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GMC gross negligence manslaughter review to look at 'diversity matters'

The GMC’s review into how gross negligence manslaughter is applied in medicine will look at ‘diversity matters’ around doctors that come under investigation, it has been announced.

This comes after the British Association of Physicians of Indian Origin (BAPIO) said that the ‘pursuit’ of Dr Hadiza Bawa-Garba ‘reflects the inherent bias that exists within the GMC’, with the GMC responding that the accusations were ‘troubling and without merit’.

The GMC also announced the review, which was announced in January following doctors’ concerns after the GMC's successful high court appeal to strike off a doctor convicted of the offence, will be led by Dame Clare Marx, chair of the faculty of medical leadership and management.

Dame Clare said that while gross negligence manslaughter convictions involving doctors ‘are rare’, there is ‘a critical need to examine the wider issues around how these cases’.

She said: ‘Each step of the process will be explored from local investigations post incidents, to diversity matters surrounding the doctors subject to investigation and whether regulatory processes at the GMC could be improved in such cases.

‘Doctors are often working in an immensely pressurised system where mistakes can happen.'

In a statement, the GMC said the review will also look at ‘the pathway leading from reporting to investigation and prosecution; distinguishing between errors and exceptionally bad failings; the role of expert witnesses; and the need for reliable data to support a genuine understanding of incidence and trends'.

After the high court verdict, GPs raised concerns about the use of reflections in the trial, with some saying that GPs ‘can no longer reflect openly and honestly, so the chances to learn from our mistakes is gone’.

However, the GMC said their review, which is due to be completed by the end of the year, ‘aims to support doctors in raising concerns and encourage reflective practice, while improving patient safety’.

Charlie Massey, chief executive of the GMC, said: ‘As well as addressing the issues with criminal prosecutions a further aim of this review is to encourage a renewed focus on enabling a learning, no-blame culture, reflective practice and provision of support for doctors in raising concerns.’

Shortly after the GMC announced its review, the health secretary also announced a ‘rapid review’ into manslaughter charges, with the GMC adding that the two reviews 'will inform each other'.

Readers' comments (18)

  • Just Your Average Joe

    Editor - please can we have a no confidence in GMC - CM should resign vote on set up - let the profession be given a chance to show support for the GMC if they feel they can/can't.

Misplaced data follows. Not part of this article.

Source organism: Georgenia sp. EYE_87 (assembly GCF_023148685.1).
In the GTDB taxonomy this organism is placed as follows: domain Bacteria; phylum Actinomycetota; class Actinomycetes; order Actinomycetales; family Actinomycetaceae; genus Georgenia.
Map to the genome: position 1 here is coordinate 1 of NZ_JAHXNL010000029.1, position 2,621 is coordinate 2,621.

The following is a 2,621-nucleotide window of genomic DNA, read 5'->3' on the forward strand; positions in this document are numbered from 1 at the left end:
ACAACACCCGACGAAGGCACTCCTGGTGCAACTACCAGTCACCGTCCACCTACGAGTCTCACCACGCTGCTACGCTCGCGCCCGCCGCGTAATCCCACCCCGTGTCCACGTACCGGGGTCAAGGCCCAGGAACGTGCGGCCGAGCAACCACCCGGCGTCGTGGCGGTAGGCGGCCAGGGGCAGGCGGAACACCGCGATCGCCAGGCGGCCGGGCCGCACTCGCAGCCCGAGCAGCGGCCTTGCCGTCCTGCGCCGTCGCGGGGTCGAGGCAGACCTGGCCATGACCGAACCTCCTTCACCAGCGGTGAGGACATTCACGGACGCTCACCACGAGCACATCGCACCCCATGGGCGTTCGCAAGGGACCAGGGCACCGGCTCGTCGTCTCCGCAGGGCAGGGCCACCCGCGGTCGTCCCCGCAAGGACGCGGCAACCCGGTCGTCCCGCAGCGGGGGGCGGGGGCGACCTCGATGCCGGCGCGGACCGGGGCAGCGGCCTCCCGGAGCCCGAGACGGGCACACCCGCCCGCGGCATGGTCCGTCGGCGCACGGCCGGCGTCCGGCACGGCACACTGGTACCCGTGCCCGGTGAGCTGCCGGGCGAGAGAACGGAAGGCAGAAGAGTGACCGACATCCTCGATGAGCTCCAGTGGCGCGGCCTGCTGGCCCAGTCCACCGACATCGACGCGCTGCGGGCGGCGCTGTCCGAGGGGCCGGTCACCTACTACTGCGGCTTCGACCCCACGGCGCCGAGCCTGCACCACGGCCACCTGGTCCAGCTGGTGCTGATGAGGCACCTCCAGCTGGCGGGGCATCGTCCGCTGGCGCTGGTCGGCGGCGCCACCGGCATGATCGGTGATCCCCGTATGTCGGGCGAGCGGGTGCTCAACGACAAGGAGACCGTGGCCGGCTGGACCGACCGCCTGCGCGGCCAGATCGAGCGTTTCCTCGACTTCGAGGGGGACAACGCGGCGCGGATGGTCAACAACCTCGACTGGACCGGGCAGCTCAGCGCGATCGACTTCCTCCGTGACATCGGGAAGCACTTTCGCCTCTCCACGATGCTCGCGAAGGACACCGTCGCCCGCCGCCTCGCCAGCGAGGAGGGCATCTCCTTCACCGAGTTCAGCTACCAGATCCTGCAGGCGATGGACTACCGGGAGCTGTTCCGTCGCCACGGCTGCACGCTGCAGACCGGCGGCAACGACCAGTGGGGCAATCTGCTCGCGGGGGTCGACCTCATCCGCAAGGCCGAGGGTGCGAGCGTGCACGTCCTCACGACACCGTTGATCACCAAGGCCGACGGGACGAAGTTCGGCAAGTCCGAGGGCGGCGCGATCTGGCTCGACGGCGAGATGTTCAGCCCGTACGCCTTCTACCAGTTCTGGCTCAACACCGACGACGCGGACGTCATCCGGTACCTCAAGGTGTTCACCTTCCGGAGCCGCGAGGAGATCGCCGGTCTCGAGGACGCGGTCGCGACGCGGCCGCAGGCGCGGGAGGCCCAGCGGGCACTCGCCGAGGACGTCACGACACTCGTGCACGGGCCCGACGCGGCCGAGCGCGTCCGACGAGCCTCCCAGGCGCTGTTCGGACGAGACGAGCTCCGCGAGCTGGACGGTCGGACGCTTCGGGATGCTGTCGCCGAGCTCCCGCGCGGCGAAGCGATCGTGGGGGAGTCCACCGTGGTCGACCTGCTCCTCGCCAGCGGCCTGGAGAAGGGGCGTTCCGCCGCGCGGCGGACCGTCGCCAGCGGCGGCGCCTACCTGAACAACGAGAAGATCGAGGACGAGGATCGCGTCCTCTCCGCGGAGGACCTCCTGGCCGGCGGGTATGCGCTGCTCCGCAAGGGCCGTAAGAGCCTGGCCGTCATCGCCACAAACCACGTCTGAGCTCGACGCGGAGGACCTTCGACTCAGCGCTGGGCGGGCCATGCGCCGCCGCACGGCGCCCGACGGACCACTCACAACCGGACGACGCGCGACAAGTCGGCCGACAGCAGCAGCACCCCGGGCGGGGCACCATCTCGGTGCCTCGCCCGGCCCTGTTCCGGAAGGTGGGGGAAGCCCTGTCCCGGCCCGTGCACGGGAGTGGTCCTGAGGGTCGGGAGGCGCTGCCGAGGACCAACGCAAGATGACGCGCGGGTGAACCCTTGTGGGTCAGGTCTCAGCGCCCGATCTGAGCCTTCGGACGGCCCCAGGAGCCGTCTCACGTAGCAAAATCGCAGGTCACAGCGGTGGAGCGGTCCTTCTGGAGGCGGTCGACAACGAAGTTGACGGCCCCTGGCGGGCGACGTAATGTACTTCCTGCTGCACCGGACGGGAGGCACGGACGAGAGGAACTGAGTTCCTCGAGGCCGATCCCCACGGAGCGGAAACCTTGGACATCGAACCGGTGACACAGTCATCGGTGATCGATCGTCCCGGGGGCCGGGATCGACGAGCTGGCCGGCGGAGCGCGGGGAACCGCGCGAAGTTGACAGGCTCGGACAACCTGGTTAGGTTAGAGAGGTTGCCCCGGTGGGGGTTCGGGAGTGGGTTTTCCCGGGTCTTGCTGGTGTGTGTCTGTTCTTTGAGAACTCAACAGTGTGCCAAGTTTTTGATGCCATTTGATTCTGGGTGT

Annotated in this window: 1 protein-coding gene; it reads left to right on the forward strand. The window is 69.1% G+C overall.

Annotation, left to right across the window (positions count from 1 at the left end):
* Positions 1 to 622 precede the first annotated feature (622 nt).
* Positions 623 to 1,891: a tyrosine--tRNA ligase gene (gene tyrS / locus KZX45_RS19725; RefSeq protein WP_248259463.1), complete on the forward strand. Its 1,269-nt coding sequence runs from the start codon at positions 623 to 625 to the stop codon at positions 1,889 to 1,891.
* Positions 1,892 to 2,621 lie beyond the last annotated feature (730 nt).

GMC saying they are not racist - is like when Trump said he is the least racist person he knows! Trump doesn't think he is racist, and GMC doesn't - but the world knows.

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  • The GMC will probably 'solve' this problem by increasing the amount of white doctors they persecute whilst leaving the numbers of BME doctors the same.
    Result - more 'bad' doctors struck off and race ratio improves.
    Gongs and awards all round!

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  • Curb Your Enthusiasm

    Dear Pulse - lets have a Poll on the homepage " do you have faith in the GMC - yes/no" or something to that affect in regards to this case.

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  • Curb Your Enthusiasm

    ps: does anyone know if the Leicester Deanery are taking any responsibility or getting any sh*t? they should be but ive heard nothing from them or whether there's an inquest onto their staffing problems and huge failings on the day

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  • WHAT ABOUT BAWA-GARBA. how is that going to help her . if you were bawa-garba then you want to know what will happen to individual who are suffering. review is very good but meaningless word.

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  • Why isn’t the BMA leading a campaign for us all not to pay our GMC fees. It’s about protecting patients so why isn’t it coming out of general taxation. We are paying both prosecutors and defence fees. WHY?????

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  • If you look at this case carefully
    V+D giving rise to Dehydration,AKI in a child on ACEI ? Infection.
    Given O2, fluids and antibiotics.
    Thousands of doctors think this a very reasonable diagnosis and treatment.
    In fact, severe V+D does not automatically make you think Sepsis, more Gastroenteritis.
    Yet, the EXPERT WITNESS in HIS OPINION thought DR BG's actions so TERRIBLE as to lead to MANSLAUGHTER conviction.
    It is not the fault of the Judge or Jury. They believe expert witnesses.
    So, Paediatricians and Professors who think differently from the expert witness should say so in a clear letter to the Lord Chief Justice.
    This case really hinges on one EXPERT witness who said ' Proper Treatment' would have saved poor Jack.
    What was that treatment and when in a timeline of that day in an IMPROVING child should Dr BG be aware of her ' terrible diagnosis' and treatment?
    My opinion is worthless, we need Professors to stand up and say that what Dr BG did was fine in her TIMELINE. Sepsis was a later diagnosis.
    In Any case , Thousand don't believe that poor Jack could not have survived the ACEI, no matter what ' Proper treatment' Jack was given.

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